Vancouver's Empty Homes Tax revenues directed to Indigenous social housing project

Jul 29 2022, 8:20 pm

Earlier this month, Vancouver City Council approved a $4.8 million grant partially funded by the municipal government’s Empty Homes Tax (EHT) to help build a new social housing project.

The funding benefits the First United Church Community Ministry Society’s project to redevelop the 1965-built church at 320 East Hastings Street — the southeast corner of the intersection of Gore Avenue and East Hastings Street, within the north-easternmost corner of Chinatown and on the border with the Downtown Eastside.

An 11-storey, mixed-use building will replace the aging church structure, including a 40,000 sq ft social service hub within the first four levels — containing a downsized replacement church space, a large dining room with a commercial kitchen, multi-purpose spaces, and drop-in centre.

320 East Hastings Street Vancouver First United Church

Site of the First United Church redevelopment at 320 East Hastings Street in Vancouver. (Google Maps)

320 east hastings street vancouver

Artistic rendering of the First United Church redevelopment at 320 East Hastings Street in Vancouver. (NSDA Architects/First United Church)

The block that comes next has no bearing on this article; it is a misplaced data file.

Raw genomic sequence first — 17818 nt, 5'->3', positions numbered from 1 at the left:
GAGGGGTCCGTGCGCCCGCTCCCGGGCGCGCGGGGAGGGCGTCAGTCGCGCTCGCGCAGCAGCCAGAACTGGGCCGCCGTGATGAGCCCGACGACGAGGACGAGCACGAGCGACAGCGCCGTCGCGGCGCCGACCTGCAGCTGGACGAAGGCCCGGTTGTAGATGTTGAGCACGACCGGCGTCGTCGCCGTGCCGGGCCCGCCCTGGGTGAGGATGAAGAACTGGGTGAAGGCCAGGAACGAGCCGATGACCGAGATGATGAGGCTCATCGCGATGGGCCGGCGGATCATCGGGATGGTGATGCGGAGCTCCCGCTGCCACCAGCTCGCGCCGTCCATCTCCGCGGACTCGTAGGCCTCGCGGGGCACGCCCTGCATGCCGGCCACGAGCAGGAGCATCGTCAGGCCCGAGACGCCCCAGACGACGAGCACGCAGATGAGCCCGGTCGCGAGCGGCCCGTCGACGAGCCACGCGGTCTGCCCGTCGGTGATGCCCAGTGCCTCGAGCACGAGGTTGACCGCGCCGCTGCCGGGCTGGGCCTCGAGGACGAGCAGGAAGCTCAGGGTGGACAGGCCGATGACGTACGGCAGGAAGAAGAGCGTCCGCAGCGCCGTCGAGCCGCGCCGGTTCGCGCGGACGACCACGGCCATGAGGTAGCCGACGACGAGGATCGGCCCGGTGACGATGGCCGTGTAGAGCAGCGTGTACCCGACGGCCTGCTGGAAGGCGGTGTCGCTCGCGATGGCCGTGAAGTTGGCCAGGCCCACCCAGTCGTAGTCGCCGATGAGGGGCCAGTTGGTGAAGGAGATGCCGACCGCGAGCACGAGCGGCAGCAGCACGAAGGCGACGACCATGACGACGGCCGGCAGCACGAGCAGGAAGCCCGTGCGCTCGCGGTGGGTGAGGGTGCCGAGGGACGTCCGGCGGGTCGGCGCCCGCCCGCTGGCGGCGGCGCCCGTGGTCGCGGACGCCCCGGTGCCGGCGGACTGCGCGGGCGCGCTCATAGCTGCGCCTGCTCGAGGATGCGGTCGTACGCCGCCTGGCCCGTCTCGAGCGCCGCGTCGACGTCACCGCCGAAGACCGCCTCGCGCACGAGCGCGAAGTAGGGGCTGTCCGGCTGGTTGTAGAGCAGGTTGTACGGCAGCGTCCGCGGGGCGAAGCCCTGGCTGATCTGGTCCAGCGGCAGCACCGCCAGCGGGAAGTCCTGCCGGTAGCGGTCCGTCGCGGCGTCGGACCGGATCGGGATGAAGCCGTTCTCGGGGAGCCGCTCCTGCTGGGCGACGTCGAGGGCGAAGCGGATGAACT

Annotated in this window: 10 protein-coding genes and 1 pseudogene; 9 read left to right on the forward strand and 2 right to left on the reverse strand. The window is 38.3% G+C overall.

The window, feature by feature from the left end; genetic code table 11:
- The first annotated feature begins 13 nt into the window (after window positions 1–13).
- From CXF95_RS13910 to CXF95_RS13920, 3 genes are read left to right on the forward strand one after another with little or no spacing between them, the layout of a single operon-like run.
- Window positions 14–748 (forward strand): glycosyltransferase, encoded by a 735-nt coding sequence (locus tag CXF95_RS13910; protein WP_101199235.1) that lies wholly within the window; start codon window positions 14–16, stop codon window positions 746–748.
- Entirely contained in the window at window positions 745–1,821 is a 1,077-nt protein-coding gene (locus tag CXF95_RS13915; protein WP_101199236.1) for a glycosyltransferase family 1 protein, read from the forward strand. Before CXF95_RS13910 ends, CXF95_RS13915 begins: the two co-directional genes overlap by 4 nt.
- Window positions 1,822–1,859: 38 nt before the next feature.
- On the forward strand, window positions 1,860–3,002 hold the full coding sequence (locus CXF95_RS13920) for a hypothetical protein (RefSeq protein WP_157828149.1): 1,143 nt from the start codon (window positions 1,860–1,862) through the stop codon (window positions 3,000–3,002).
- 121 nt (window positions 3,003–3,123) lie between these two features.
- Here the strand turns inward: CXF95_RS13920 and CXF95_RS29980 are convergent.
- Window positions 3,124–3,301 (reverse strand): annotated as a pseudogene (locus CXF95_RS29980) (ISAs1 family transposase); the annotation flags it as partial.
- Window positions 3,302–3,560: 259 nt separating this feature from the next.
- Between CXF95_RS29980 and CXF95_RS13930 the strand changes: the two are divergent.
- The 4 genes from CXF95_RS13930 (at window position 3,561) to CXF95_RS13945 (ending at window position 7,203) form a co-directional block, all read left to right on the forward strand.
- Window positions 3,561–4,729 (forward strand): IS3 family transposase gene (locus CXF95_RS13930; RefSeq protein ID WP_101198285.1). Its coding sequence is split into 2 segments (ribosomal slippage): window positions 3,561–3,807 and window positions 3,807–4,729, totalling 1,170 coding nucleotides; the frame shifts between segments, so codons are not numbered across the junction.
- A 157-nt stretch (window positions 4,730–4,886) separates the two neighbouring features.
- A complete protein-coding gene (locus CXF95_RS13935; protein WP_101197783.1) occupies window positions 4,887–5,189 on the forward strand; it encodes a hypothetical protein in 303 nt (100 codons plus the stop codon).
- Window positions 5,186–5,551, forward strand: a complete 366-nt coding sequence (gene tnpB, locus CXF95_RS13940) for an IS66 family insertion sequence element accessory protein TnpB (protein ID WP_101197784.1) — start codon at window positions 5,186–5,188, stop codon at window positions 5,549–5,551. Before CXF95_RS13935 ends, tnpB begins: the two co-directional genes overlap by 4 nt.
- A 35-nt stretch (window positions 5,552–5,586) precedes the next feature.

Above the social service hub will be seven residential levels containing 103 units of social housing, including 49 units with rents at or near the shelter component of income assistance, and 54 units with rents up to the housing income limit maximum. The unit size mix is roughly evenly split between studios and one-bedroom units.

These homes, operated by Lu’ma Native Housing Society, will be dedicated to Indigenous individuals experiencing or at risk of homelessness. Based on the most recent homeless count, up to 39% of Vancouver’s homeless population identifies as Indigenous, but this group only makes up of 2% of the city’s overall population.

320 east hastings street vancouver

Artistic rendering of the First United Church redevelopment at 320 East Hastings Street in Vancouver. (NSDA Architects/First United Church)

320 East Hastings Street Vancouver First United Church

Artistic rendering of the First United Church redevelopment at 320 East Hastings Street in Vancouver. (NSDA Architects/First United Church)

While Lu’ma will operate the entire social housing component of the building, it will lease a portion of the residential levels from First United Church, and the other portion will be leased by the Provincial Rental Housing Corporation.

“We look forward to working collaboratively in providing housing, cultural supports, and wraparound services for Indigenous peoples most in-need marginalized in the Downtown Eastside,” said Marjorie White, vice president of Lu’ma Native Housing Society, in a statement.

“We believe this unique model of housing development will build capacity and inspire other new innovative partnerships ensuring access to safe, affordable and culturally appropriate housing.”

City staff under the Development Permit Board approved the application for this project in March 2022.

320 East Hastings Street Vancouver First United Church

Artistic rendering of the First United Church redevelopment at 320 East Hastings Street in Vancouver. (NSDA Architects/First United Church)

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